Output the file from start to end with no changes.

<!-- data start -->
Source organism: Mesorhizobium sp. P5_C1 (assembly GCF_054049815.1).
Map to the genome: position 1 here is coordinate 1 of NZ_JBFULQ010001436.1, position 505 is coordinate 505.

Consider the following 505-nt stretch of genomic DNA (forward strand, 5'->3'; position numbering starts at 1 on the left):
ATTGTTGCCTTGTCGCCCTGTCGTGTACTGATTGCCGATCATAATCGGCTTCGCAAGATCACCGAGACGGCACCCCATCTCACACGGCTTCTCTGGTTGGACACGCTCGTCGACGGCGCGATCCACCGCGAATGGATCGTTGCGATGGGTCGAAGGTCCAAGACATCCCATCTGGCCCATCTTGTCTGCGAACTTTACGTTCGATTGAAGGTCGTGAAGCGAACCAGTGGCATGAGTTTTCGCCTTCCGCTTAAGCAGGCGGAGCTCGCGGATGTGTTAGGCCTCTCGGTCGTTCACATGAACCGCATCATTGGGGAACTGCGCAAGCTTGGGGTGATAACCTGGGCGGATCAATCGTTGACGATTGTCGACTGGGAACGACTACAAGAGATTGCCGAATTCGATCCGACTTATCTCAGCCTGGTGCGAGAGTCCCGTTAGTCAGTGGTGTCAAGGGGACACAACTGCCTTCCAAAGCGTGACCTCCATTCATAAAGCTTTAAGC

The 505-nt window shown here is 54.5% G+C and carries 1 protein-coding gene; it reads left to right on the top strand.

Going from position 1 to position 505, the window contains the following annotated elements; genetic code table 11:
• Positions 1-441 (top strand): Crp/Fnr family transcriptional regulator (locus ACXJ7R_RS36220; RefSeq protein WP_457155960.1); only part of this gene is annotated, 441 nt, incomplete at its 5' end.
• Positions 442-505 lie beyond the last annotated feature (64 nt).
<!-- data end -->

Source organism: Mesorhizobium sp. P5_C1 (assembly GCF_054049815.1).
Map to the genome: position 1 here is coordinate 1 of NZ_JBFULQ010001436.1, position 505 is coordinate 505.

Consider the following 505-nt stretch of genomic DNA (forward strand, 5'->3'; position numbering starts at 1 on the left):
ATTGTTGCCTTGTCGCCCTGTCGTGTACTGATTGCCGATCATAATCGGCTTCGCAAGATCACCGAGACGGCACCCCATCTCACACGGCTTCTCTGGTTGGACACGCTCGTCGACGGCGCGATCCACCGCGAATGGATCGTTGCGATGGGTCGAAGGTCCAAGACATCCCATCTGGCCCATCTTGTCTGCGAACTTTACGTTCGATTGAAGGTCGTGAAGCGAACCAGTGGCATGAGTTTTCGCCTTCCGCTTAAGCAGGCGGAGCTCGCGGATGTGTTAGGCCTCTCGGTCGTTCACATGAACCGCATCATTGGGGAACTGCGCAAGCTTGGGGTGATAACCTGGGCGGATCAATCGTTGACGATTGTCGACTGGGAACGACTACAAGAGATTGCCGAATTCGATCCGACTTATCTCAGCCTGGTGCGAGAGTCCCGTTAGTCAGTGGTGTCAAGGGGACACAACTGCCTTCCAAAGCGTGACCTCCATTCATAAAGCTTTAAGC

The 505-nt window shown here is 54.5% G+C and carries 1 protein-coding gene; it reads left to right on the top strand.

Going from position 1 to position 505, the window contains the following annotated elements; genetic code table 11:
• Positions 1-441 (top strand): Crp/Fnr family transcriptional regulator (locus ACXJ7R_RS36220; RefSeq protein WP_457155960.1); only part of this gene is annotated, 441 nt, incomplete at its 5' end.
• Positions 442-505 lie beyond the last annotated feature (64 nt).